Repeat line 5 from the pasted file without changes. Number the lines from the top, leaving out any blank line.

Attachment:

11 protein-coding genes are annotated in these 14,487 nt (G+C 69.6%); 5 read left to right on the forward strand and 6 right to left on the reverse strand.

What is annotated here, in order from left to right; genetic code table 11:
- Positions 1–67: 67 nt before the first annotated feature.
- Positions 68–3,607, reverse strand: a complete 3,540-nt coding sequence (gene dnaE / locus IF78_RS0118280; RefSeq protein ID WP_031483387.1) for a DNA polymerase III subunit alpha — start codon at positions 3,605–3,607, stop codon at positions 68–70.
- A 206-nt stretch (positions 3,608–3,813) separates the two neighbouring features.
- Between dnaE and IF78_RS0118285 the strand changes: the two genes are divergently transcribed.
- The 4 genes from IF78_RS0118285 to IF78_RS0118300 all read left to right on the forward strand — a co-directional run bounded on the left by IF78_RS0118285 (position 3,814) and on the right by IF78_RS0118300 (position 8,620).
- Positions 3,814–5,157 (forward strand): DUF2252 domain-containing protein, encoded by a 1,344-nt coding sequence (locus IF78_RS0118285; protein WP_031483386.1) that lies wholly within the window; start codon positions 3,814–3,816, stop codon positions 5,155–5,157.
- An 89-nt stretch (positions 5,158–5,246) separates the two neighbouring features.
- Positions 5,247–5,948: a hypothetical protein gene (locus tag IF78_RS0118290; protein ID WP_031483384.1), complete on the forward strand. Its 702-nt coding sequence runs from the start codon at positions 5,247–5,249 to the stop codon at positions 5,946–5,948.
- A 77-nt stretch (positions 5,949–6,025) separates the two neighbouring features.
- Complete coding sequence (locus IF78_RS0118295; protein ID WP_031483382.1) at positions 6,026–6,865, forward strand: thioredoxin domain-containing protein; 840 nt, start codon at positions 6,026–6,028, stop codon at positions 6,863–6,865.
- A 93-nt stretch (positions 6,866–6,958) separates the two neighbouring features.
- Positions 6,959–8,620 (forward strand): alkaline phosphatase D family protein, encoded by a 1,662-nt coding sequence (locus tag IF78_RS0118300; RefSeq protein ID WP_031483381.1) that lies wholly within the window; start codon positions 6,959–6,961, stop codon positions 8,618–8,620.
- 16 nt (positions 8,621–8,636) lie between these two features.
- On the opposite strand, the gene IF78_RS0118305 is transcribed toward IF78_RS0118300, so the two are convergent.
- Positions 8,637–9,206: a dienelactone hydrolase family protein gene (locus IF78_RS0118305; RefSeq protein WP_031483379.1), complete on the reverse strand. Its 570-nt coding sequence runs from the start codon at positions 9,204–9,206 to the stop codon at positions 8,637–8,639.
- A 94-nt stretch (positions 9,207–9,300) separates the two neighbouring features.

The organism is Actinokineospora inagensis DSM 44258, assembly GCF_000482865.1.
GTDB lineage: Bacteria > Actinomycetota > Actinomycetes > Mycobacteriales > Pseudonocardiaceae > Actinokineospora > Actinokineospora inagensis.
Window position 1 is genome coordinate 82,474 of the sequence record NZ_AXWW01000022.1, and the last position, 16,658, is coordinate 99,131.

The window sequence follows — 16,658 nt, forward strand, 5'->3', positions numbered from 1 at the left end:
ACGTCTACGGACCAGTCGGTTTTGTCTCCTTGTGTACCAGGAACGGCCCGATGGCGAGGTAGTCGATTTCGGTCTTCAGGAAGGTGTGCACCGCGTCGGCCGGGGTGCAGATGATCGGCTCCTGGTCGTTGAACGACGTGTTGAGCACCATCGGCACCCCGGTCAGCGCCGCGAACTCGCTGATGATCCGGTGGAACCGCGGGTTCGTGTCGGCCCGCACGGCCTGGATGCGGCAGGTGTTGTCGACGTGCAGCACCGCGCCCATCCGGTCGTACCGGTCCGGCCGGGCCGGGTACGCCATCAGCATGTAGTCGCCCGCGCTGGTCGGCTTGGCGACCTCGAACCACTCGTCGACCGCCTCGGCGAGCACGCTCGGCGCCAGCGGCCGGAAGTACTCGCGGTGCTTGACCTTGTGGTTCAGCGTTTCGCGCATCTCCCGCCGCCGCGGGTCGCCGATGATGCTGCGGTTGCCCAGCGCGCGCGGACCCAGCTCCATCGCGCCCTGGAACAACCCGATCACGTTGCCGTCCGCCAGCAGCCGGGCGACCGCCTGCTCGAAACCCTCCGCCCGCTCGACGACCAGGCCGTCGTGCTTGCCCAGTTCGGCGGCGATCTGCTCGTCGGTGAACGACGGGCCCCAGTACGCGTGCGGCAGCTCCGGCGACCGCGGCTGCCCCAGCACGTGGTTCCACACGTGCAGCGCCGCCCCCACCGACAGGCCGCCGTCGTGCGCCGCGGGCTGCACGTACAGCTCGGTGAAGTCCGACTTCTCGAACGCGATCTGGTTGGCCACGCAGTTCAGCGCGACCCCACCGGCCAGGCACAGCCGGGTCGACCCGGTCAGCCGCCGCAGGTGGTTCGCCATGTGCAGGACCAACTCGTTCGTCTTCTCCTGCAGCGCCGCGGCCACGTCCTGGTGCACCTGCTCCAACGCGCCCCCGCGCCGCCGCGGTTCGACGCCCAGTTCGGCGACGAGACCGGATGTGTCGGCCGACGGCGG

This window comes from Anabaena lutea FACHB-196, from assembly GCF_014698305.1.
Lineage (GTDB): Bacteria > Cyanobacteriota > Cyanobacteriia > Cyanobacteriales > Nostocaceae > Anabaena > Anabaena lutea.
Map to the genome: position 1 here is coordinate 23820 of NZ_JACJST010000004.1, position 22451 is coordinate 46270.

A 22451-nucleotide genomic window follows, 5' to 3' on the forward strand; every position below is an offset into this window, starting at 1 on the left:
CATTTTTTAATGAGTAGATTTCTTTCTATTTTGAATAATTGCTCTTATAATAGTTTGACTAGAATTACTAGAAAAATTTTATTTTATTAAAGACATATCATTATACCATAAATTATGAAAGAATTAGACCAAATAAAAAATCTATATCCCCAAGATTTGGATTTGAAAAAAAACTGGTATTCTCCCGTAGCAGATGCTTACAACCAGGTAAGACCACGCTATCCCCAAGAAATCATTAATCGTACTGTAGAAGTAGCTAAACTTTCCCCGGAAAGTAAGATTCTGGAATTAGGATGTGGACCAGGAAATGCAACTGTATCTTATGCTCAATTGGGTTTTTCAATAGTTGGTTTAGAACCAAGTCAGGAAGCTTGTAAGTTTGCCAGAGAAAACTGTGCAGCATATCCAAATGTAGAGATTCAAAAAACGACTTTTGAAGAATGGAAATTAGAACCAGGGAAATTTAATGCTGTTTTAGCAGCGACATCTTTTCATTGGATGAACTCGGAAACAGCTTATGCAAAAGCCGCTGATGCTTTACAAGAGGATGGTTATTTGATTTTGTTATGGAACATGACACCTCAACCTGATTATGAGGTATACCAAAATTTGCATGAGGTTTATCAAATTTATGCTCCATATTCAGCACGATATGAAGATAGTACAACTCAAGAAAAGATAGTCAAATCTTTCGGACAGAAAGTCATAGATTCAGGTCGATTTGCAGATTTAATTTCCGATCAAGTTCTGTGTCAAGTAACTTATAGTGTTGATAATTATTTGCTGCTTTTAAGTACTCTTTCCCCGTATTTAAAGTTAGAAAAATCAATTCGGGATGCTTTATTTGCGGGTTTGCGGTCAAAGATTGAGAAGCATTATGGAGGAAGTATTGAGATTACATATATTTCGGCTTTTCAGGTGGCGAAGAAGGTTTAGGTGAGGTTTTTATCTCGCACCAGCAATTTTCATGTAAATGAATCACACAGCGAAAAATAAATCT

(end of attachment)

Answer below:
- A 206-nt stretch (positions 3,608–3,813) separates the two neighbouring features.